Exhumation: Past and Present
The modernization of a society leads to changes in the society’s attitude towards funeral practices. This article is devoted to the study of socio-cultural, historical, religious and political-legal aspects of the exhumation phenomenon. Thanatosociological, historical, biographical, religious studies, legal and political approaches form the methodological basis of the study, which made it possible to identify features of exhumation in the past and present. The study has fixed that modern experts criticize the Russian Orthodox Church (Moscow Patriarchate) for the fact that the return to church life of already known relics and the inclusion of new shrines in it do not always meet the canonical requirements. As a result, gaining and ‘traffic’ of the last decades relics “with their historical unreliability, political background and clerical ambitions” causes direct damage to the spiritual life of a society. It has been established that exhumation, on the one hand, ‘compensates’ for losses in family relationships, gives impetus to the development of religious life, and solves specific problems of scientific research and investigative actions. On the other hand, sometimes exhumation is carried out for opportunistic, political, mercenary or criminal purposes thus, the problem of ensuring the peace of the buried remains very relevant.
Keywords: funereal, cemetery, exhumation, reburial, relics
 Barabanov, N. D. (1998). From Gilu to Ghouls. Demonology and parish Orthodoxy in Byzantium. In N. D. Drums, (Ed.). Medieval Orthodoxy. From parish to patriarchy. Volgograd, Russia, vol. 2, p. 83–97.
 Barmina, N. I. (2001). Elements of pagan funeral rites in the necropolis of the Mangup basilica. In: Culture and art of non-Greek Christians. State Hermitage Museum, St. Petersburg, Russia, p. 6–9.
 Belyaev, L. A. (2000). Christian Antiquities: An Introduction to Comparative Study. 2nd ed., Aletheia, St. Petersburg, Russia, p. 576.
 Berdinsky, V. A. (2005). History of treasure hunting in Russia. Moscow, Russia: Zakharov, p. 238.
 Bulgakov, S. N. (1997). Works on sociology and theology. Science, vol. 2, p. 827.
 Dashevskaya, O. D. (1994). On the ruin of Greek and Scythian graves in antiquity. Russian archeology, vol. 4, pp. 79–84.
 Demichev, A. V. (1997). Discourses of Death: An Introduction to Philosophical Tanatology. St. Petersburg, Russia: Inappress, p. 144.
 Duby, J. (1994). Europe in the Middle Ages. Smolensk, Russia: Polygram, p. 316.
 Ilyashenko, A. N. and Lozovsky, D. N. (2017). Actual issues of the production of exhumation in criminal proceedings. Society and law, vol. 1, issue 59, pp. 87–91.
 Korpusova, V. N. (1983). Golden Necropolis (On the Ethnocultural History of the European Bosporus). Kiev, Ukraine: Naukova Dumka, p. 184.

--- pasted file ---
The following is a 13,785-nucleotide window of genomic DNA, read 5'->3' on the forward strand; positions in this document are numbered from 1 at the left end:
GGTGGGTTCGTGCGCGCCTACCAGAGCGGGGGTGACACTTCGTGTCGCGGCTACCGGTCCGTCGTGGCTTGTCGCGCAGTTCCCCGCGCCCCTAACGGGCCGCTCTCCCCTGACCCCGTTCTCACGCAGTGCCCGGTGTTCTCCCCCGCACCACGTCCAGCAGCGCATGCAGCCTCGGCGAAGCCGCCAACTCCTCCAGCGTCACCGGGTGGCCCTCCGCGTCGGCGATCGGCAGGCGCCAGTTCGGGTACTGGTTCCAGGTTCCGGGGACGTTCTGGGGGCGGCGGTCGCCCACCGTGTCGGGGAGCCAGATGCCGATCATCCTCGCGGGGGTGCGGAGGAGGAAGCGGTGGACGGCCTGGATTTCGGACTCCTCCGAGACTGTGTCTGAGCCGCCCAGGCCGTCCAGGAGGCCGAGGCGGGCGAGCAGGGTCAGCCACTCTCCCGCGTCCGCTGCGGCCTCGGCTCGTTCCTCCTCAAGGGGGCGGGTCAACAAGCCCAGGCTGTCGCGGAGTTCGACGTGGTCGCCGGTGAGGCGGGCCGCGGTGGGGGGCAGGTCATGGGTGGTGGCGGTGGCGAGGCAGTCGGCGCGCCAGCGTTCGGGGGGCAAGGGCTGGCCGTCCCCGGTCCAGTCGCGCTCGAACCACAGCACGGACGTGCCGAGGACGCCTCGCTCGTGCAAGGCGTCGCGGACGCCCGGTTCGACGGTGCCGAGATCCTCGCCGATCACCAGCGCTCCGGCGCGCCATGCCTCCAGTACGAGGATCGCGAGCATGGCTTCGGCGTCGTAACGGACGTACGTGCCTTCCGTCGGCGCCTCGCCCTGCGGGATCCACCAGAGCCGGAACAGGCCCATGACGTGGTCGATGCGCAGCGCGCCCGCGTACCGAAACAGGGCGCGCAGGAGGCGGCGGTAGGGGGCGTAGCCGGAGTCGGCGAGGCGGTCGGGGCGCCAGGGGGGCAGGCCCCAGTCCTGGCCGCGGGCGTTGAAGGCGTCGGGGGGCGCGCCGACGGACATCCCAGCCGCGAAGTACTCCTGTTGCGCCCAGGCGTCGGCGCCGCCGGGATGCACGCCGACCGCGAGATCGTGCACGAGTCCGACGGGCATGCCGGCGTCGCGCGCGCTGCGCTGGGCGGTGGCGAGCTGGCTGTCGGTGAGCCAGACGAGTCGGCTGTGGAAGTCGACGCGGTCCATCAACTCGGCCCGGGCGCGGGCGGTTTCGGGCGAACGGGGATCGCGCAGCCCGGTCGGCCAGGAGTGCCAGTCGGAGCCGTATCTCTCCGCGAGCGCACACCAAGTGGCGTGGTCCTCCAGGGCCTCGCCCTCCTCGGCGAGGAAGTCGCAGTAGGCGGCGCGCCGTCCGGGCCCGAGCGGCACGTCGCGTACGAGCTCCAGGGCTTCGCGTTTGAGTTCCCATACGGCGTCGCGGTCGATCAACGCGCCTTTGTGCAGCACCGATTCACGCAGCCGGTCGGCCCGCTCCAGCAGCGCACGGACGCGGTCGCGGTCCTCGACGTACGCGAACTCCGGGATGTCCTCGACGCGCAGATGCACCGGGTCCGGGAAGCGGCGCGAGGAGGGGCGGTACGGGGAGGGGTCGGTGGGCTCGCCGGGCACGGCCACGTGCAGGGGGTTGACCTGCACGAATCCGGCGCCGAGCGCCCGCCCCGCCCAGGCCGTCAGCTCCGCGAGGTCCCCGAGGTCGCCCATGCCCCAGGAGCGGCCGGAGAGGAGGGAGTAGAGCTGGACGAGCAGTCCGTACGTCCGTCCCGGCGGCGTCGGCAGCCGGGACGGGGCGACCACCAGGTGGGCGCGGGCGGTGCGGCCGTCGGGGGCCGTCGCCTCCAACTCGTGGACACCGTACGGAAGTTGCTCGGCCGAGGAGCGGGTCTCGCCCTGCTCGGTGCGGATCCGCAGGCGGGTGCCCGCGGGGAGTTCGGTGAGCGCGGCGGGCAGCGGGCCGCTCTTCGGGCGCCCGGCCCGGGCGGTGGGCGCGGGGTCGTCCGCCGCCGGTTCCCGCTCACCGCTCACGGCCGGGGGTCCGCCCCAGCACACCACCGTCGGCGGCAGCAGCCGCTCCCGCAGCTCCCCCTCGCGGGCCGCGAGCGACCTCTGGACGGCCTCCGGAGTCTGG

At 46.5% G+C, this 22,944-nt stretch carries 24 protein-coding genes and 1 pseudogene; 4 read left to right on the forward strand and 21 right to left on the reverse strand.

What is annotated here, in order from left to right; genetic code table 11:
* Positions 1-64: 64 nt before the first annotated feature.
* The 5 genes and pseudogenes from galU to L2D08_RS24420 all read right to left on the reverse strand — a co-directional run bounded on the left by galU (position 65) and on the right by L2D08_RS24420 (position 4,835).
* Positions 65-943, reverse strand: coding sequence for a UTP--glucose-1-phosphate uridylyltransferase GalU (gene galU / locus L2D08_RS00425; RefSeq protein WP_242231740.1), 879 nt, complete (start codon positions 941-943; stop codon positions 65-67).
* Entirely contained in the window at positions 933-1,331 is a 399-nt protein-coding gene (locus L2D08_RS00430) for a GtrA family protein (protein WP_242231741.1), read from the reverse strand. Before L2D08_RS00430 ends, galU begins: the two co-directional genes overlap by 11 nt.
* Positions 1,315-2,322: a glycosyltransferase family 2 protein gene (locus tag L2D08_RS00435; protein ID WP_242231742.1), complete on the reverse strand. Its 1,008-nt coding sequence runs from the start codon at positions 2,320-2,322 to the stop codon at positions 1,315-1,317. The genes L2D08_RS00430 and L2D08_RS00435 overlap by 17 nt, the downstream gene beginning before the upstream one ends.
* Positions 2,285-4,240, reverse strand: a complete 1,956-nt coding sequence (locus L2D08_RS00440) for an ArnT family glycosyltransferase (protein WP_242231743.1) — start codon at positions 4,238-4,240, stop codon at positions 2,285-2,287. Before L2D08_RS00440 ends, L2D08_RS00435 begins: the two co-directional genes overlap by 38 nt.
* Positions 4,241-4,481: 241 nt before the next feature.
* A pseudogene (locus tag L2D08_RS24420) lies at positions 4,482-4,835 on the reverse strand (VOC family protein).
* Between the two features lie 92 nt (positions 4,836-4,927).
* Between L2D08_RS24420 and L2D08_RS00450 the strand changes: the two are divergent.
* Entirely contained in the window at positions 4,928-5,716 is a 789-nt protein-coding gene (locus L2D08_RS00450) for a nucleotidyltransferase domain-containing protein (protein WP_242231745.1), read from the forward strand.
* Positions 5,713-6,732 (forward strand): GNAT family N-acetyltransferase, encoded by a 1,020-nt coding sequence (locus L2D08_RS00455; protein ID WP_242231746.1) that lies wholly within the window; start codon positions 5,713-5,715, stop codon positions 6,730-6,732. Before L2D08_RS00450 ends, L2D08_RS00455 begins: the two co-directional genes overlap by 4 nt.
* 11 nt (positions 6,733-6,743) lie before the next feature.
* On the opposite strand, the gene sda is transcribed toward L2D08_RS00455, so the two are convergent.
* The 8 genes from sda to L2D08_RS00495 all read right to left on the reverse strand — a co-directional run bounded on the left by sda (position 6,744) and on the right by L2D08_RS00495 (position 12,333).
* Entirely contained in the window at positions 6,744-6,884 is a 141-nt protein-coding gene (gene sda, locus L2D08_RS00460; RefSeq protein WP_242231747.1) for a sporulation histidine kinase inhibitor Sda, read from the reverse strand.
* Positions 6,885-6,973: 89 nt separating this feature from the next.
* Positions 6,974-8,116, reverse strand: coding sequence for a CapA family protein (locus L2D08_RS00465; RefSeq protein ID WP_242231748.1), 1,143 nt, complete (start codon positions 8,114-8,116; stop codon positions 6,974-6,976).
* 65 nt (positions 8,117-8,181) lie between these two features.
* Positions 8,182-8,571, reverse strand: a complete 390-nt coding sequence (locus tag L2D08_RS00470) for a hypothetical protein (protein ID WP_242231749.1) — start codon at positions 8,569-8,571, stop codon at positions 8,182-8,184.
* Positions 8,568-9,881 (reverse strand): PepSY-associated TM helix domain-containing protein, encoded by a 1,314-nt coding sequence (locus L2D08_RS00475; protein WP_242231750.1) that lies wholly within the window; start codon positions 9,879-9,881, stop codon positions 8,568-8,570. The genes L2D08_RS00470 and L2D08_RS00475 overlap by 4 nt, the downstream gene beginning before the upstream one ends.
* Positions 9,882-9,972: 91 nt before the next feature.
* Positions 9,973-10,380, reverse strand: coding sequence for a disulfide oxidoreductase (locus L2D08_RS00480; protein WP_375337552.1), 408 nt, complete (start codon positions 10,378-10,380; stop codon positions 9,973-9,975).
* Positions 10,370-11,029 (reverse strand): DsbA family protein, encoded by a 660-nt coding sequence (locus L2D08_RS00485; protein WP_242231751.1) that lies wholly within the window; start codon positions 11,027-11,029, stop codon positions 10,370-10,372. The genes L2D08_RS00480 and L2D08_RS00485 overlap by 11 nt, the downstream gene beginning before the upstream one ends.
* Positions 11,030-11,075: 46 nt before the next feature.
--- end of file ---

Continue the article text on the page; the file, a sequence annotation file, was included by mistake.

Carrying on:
Makarov, N. A. (2004). Robbery excavations as a factor in the destruction of the archaeological heritage of Russia. Institute of Archeology RAS, Moscow, Russia, p. 41.
 Men, A. (1991). Orthodox worship. Sacrament, Word and image. Slovo, Moscow, Russia, p. 190.
 Musin, A. E. (2006). Glaring stones. The Russian Church and the cultural heritage of Russia at the turn of the century. Petersburg Oriental Studies, St. Petersburg, Russia, p. 371.
 Illegal excavations and the archaeological heritage of Russia (Materials of the ”round table”). (2002). Russian archeology, vol. 4, pp. 70–89.
 Petrova, M. S. (2004). Einhard and his holy dead. Middle Ages. Science, vol. 65, pp. 289–295.
 Requiem.ru. (2020). Thus began the funeral. Retrieved February 12, 2020 from http://www.requiem.ru/ history/begin/
 Ryazantsev, S. V. (1994). Tanatology (the doctrine of death). East European Institute of Psychoanalysis, St. Petersburg, Russia, p. 380.
 Skorobogatov, A. V. and Makarova, N. I. (2004). “Great-grandfather’s great-grandson”: the image of Peter I in the philosophy of power of Emperor Paul I. Bulletin of the RUDN University. Russian History, vol. 3, pp. 18–24.
 Sorokin, P. A. (1992). Man. Civilization. Society. Moscow, Russia: Politizdat, p. 543.
 Warner, W. (2000). The Living and the Dead. University Book, Moscow, St. Petersburg, Russia, p. 672.
 Worthman, R. S. (2002). Power scenarios: Myths and Ceremonies of the Russian monarchy. Moscow: OGI, vol. 1. p. 606.
 Urry, J. (2012). Mobility. Moscow: Praxis, p. 576.
 Flerov, V. S. (1993). Funeral rites in the north of the Khazar Khaganate. Volgograd: Peremena, p. 146.
 Thucydides, (1999). History. Russia: Science, p. 736.
 Shore, G. V. (2002). About the death of a person (introduction to thanatology). St. Petersburg: Publishing House of St. Petersburg State Medical University, p. 272.
 Safonov, M. M. (1995). Second funeral of Peter III as a Masonic ritual. Retrieved February 12, 2020 from http://anthropology.ru/ru/text/safonov-mm/vtorichnye-pohorony-petra-iii-kak-masonskiy-ritual
 Kammen, M. (2010). Digging Up the Dead: A History of Notable American Reburials. Chicago, USA: University of Chicago Press, p. 272.
 Kenworthy, T. E. (2002). The Road Home: Repatriating Chinese Emigrants After Death. New Zealand Geographer, vol. 58, issue 1, pp. 2–13.
 Kerl, M. C. (1989). Endings. A Sociology of Death and Dying. Newyork, USA: Oxford univ. press, p. 521.